24 July 2008 09:15 AM

Choosing the Right School Continued...

by Dr. Rick
Here are five guidelines to keep in mind for choosing a school:

1. Know what’s important to you. Do you want a school that has before- and after-school care to serve your family’s busy schedule? One with plenty of services for an elementary pupil with some special needs? One that has lots of opportunities for your rambunctious middle schooler whose interests are changing faster than her hormones? One that has a stellar debate squad, football team, or school newspaper for your teenager with unique talents and dreams?

2. Visit the school. No matter what kind of school it is, it’s good to see it, get a feel for the place, try it on, take it for a test drive. Don’t just drop in, though. Schools are busy places, so make an appointment to meet with an administrator, guidance counselor, student leader, or some representative of the school who can give you a tour and answer questions. First impressions are important. When you get there, you should be treated like a potential valuable customer, met with a friendly smile and made to feel welcome. Be generous if things are a bit hectic – schools are full of daily crises large and small – and be forgiving if someone doesn’t get to you instantly.)

3. Notice the surroundings. Does it appear that the adults are in charge? It should be quiet, but not eerily so. Sometimes learning can be active and enthusiastic kids can be noisy. What’s on the walls in the public hallways? There should be student artwork from kids of all ages and talents; awards for everything from reading contests to chorus performances; a “Wall of Fame” of distinguished alumni, parents, community supporters. All of these should be recent. Nothing worse than dust-covered artwork of students long since graduated.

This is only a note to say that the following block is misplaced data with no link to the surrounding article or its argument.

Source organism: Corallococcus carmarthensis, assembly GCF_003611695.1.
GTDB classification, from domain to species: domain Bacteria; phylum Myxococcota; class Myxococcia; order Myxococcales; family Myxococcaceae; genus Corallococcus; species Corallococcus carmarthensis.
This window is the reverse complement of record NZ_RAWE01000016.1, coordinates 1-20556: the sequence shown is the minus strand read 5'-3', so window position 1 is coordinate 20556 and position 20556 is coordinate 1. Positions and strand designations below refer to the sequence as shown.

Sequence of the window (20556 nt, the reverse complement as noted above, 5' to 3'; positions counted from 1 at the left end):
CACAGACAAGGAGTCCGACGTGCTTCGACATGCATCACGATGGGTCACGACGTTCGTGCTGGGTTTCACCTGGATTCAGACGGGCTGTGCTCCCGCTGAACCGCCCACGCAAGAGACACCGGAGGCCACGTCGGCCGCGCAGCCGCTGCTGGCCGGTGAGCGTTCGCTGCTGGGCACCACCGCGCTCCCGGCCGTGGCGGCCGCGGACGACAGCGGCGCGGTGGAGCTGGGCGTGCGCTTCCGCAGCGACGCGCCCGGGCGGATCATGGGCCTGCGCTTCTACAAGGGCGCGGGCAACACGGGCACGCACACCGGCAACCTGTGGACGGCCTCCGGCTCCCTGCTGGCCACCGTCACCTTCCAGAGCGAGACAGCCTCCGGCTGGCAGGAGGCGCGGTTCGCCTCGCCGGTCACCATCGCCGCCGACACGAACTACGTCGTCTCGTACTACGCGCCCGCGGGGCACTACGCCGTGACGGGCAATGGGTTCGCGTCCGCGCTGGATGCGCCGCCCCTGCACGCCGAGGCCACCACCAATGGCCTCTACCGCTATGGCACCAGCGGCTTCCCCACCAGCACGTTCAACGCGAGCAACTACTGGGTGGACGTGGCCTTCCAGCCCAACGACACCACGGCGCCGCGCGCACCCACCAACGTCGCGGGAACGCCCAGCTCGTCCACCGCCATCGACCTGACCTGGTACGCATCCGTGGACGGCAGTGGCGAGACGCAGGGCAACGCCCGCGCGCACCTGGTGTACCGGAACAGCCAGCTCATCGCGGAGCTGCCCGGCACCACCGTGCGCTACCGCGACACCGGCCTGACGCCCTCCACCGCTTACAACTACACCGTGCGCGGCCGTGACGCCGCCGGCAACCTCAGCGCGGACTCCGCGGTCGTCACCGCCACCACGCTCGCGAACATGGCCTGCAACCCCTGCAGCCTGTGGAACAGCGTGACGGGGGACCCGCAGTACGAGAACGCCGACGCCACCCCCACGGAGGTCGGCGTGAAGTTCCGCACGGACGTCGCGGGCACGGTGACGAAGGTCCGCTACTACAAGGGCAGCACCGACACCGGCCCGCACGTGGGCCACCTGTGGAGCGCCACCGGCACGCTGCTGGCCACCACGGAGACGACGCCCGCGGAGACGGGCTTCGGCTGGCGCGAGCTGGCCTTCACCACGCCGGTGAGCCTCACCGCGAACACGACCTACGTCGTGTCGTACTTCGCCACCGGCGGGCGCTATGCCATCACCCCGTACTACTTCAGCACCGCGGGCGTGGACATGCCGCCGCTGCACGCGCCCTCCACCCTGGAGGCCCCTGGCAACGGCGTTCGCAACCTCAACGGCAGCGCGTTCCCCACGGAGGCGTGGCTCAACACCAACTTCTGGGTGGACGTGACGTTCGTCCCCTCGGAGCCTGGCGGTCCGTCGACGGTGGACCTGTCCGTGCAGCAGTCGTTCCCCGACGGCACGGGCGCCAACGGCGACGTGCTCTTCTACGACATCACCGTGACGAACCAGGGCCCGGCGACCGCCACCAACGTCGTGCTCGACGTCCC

4. Watch for active learning. Is learning going on? This, after all, is the very reason why the school exists in the first place. Are teachers in charge in the classrooms, with focused students busily working alone or in groups? Is the library well stocked with recent books and technology? Is there a librarian? What about non-state-tested-but-vitally-important-subjects? Music? Art? Physical education and health? Civics? Extracurriculars? Field trips? Opportunities for tutoring? What about teacher credentials? What’s the teacher turn-over rate? For high schools, what’s the graduation rate? The percentage of students going on to post-secondary schooling? Finally, what are the school’s test scores? I say “finally,” because you should ask those more important questions first.

5. Learn about the school’s values. Look at the behavior in the cafeteria at lunchtime and you can learn a lot about a school’s personality. Is there evidence of important behaviors like respect and responsibility? Elsewhere, do you see an enthusiasm for teaching and learning? Are the adults motivating the students to do their best? Are the adults acknowledging effort and achievement? Is there an active PTA? Are there parent volunteers helping out in classrooms and offices? Do the kids and the adults feel safe? Talk to other parents, to students, to alumni, to neighbors of the school. They’ll tell you what you want to know.

If you haven’t been in a school for a while, you’ll be amazed at how much things have changed. Have an open mind for the new experiences, sights and activities you’ll see. But also, watch for those timeless universals that shouldn’t change: adults who enjoy being with and nurturing youngsters, kids who see the potential in what they’re learning, and everyone working together in a place that’s safe and highly motivating. It shouldn’t sound like some dream place. It should be real.


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